Spending Five Days in historic Armenia
Updated: Nov 24, 2021
Back from another short getaway. This year has been busy.
On this blog post, we talk about the less frequently visited Armenia (unless you live in Dubai and hop on a flight to go here for sport). After all, a short 3 hour flight from Dubai will take you to this small country in the Caucasus region.
Armenia is the second country I have visited in this region that is nestled in the crossroads between Eastern Europe and Western Asia.
It is also surprisingly historic and it is believed that they were one of the first countries in the world to adopt Christianity as their state religion. Be prepared for a whole lot of beautiful monasteries scattered around the region amongst dense national park forests and snow-capped alps.
So let me sum up the trip for you with a list of must-see places!
1. You will need a PCR test take 72 hours prior to landing. You will also be asked about your vaccination certificate to enter. Best to carry these on your person at all times.
2. You need a PCR test to exit the country (this was included in the cost for us, but it is around ARM 150,000)
What you will need for testing:
Flights, Visa and Immigration
From Dubai, I flew direct with Fly Dubai.
You can no longer get visa on arrival. You will need a visa. You can apply for this yourself. Heads up - sometimes, you could be rejected if you have an Indian passport. The agency I went with applied for me. You can directly apply for it here too.
NOTE: Due to the conflicts in the region, if by any chance you have been to Azerbaijan in the recent past, expect to be questioned about this at the immigration counter. Keep your responses short and be clear about the reasons for your trip there. if you went for tourist reasons, explain that clearly and be ready to produce a detailed set of documents for your trip to Armenia from itinerary, hotel reservations, and return ticket.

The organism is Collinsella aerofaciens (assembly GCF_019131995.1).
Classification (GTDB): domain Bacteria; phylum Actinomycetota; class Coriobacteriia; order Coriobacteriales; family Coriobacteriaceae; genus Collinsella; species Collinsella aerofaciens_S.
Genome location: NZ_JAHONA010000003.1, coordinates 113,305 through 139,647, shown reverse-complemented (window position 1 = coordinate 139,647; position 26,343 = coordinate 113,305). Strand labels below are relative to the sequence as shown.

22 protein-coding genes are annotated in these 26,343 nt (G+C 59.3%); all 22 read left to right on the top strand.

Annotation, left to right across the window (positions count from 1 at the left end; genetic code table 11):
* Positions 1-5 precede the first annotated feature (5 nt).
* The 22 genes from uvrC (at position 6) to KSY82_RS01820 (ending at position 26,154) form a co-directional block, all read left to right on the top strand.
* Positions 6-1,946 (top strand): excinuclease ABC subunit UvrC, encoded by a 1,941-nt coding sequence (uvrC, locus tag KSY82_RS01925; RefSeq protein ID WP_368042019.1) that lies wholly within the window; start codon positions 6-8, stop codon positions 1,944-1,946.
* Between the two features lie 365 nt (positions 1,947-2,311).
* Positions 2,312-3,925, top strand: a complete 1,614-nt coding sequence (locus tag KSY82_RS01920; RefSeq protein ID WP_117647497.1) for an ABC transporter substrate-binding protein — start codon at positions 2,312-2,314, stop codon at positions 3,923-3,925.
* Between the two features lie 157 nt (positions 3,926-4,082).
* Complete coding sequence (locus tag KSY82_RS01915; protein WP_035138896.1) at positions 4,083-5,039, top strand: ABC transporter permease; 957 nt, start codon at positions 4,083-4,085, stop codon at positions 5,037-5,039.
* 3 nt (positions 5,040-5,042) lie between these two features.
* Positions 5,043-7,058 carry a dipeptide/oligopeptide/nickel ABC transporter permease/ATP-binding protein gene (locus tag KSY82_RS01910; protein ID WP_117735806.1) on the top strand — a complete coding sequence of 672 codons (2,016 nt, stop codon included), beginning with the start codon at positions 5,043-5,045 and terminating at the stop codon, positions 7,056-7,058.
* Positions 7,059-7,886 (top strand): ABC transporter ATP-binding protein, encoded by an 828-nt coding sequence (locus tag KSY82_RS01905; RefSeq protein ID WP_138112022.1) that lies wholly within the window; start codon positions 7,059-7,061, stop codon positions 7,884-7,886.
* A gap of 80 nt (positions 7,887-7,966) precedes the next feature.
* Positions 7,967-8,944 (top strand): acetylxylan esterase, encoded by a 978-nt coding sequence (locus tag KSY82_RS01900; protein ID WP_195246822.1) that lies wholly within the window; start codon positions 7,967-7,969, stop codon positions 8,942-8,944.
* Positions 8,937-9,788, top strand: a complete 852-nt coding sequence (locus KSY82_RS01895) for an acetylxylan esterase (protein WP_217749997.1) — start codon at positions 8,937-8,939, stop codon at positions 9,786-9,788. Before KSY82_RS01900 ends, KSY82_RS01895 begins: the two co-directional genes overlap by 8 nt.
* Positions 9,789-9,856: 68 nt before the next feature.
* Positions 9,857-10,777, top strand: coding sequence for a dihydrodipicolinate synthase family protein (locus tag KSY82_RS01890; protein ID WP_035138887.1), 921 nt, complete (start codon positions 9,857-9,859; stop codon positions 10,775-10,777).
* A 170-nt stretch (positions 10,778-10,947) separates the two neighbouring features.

Safety and hygiene
Heads up - Armenia is not big on the vaccination. No one we met was vaccinated - not even our driver. So masks on ALWAYS. Carry your own sanitizer.
People were warm, it felt safe.
Best time to visit
April, May, June and October, November is best due to the slightly cooler weather.
Language and People
Everyone is helpful and fluent in English.
Travel and Medical Insurance, Currency
Travel Insurance is highly recommended. USD accepted at all resorts. Carry local currency for small purchases.
Safety for Traveling Solo or as a woman
Expect your typical developing country culture. Most certainly expect a few leers from strange men on the street if you decide to walk outdoors in a fancy dress in the city. Go with your guide/driver and be mindful of your surroundings.
Choosing a guide, agency or driver for your trip
For this trip, I went with Best Travel. Anika, the owner, set us up wonderfully. No hassles and extremely hands-on. They have a location in Yerevan, Armenia as well as Dubai. Smooth transactions and she was happy to accommodate any requests at a marginal cost.